How Much is Enough?
You are one of two types. There are only two.
- You finish every book you begin.
- You stop if you don’t like a book. You are the “so many books, so little time” type.
Am I right?
Which one are you?
I’m the second type. There are so many books I want to read. My TBR list is incredibly long.
I start a lot of books. I don’t finish them all. In fact, I don’t finish many of them.
I’m not bothered by that. I don’t feel guilty. I’m, as they say, choosy.
The question, however, is: how soon do you know when it’s safe to stop? Because I certainly have had experiences where I didn’t think I was going to like a book in the beginning and, in the end, I was really glad I read it. Maybe it was assigned for a book club. Or maybe I was stuck somewhere, like on a long plane flight, and didn’t have any other options. So I kept slogging and it wound up being worth it.
And I’m guessing that’s what motivates you Type #1s to finish every book. Because you never know. Because once you’ve started, you’ve made a commitment.
But I have no such scruples. My life is littered with discarded books. Once in a while peer pressure persuades me to give a book another try, but mostly, once I’ve stopped, I’m not going back.
How do I know when I’m finished?
Mostly it’s just a feeling. The writing doesn’t resonate with me (it’s too simple, too straightforward, boring). The plot doesn’t interest me. In one recent book, the author’s ornate and verbose writing style was appealing at first. I admired his sentences. And then they became tedious and showy.
I do know what I like when I find something good. There’s nothing I like better than a book that pulls me in right away. I read a few sentences, and I’m engaged, off and running. That happened for me recently with Rebecca Makkai’s I Have Some Questions for You, and with Virgil Wander by Leif Enger.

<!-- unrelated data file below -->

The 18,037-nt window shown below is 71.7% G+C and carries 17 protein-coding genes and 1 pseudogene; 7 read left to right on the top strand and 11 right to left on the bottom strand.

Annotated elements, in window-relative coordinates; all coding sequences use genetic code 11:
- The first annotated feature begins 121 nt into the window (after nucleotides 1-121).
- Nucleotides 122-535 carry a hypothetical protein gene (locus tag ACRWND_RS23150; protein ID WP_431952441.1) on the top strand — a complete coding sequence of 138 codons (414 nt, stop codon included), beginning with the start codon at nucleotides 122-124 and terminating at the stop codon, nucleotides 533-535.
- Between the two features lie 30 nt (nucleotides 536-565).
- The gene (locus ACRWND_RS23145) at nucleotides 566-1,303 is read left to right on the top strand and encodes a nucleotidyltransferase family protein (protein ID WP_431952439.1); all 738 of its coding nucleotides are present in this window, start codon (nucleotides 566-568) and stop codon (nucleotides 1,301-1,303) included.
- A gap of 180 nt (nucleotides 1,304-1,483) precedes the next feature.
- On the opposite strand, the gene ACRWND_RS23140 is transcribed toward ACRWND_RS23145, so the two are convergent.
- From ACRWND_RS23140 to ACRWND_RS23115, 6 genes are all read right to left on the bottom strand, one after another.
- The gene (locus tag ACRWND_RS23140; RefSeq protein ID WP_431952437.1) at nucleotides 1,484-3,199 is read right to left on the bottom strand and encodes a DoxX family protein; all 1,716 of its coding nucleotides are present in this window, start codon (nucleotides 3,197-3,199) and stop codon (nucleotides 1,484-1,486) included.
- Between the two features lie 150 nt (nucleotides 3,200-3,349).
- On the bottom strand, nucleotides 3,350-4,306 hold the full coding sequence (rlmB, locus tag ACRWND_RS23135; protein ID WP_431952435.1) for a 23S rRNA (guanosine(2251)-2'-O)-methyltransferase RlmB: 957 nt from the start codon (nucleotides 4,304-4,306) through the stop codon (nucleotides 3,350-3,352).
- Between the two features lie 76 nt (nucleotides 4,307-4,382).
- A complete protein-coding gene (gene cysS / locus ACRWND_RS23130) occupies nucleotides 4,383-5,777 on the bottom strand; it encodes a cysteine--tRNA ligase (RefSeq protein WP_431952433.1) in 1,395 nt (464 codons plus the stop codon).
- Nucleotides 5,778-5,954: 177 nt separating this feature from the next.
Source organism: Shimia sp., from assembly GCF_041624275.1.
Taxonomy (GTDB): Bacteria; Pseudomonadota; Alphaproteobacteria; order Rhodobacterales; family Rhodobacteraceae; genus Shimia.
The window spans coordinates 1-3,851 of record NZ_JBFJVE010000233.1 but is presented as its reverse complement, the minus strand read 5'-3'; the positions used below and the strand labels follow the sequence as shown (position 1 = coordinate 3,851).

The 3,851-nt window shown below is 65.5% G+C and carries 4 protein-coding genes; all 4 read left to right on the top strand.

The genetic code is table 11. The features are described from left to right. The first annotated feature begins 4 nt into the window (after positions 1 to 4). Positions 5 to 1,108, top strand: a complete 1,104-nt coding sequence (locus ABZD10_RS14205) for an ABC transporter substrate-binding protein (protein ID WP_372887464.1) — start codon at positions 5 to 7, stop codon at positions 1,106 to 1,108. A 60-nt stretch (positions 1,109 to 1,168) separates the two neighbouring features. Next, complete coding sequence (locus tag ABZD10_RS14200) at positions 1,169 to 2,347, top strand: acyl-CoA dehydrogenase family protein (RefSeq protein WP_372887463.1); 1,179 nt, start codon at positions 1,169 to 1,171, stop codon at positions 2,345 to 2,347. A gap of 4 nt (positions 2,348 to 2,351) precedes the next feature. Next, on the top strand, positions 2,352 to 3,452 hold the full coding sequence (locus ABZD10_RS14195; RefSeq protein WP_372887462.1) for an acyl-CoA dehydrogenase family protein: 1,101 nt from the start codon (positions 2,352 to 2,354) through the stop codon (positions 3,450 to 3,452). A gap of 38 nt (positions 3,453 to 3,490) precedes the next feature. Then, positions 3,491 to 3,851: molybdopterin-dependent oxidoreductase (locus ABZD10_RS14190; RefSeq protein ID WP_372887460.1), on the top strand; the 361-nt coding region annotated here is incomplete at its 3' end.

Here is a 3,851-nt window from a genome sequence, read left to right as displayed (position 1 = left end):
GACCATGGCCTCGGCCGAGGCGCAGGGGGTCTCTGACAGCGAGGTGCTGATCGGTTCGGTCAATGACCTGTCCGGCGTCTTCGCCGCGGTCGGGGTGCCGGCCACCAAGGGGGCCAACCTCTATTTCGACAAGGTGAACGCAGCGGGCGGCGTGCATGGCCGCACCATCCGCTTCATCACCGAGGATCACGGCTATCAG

Sometimes I read 20 or 40 pages, or sometimes even as much as 100, and I just think: I’ve tried. I’ve tried, and I can’t.
Occasionally, it happens much later in the book. I’m currently reading In Memoriam by Alice Winn. That was one of those books that pulled me in right away, and I loved it. It’s so well-written, and an interesting story. And it has quite a lot of WWI battle scene gore, but that didn’t scare me off; I loved the characters and the story.
And then, at the end of Part 1, came a plot twist that felt so derivative, so unoriginal, that I stopped reading. I mentioned this plot problem to my friend Andy Kahan at the Free Library of Philadelphia (he’s an excellent reader – I love to compare notes with him) and he said: “oh, it kicked you out of the book?” I thought that was such a good way to put it. Yes, it kicked me out. And I haven’t had the strength or the interest to dive back in. As I write this, the book is eyeing me from my kitchen counter. “Are you coming back?” it’s asking me. I am forced to reply, that, despite my investment in reading the first 147 pages, “I think not.”
But we shall see. I’m home sick today, and I don’t have anything else to read.
Please share your thoughts with me about this issue of when/whether to quit at lynn [at] lynnrosen [dot com]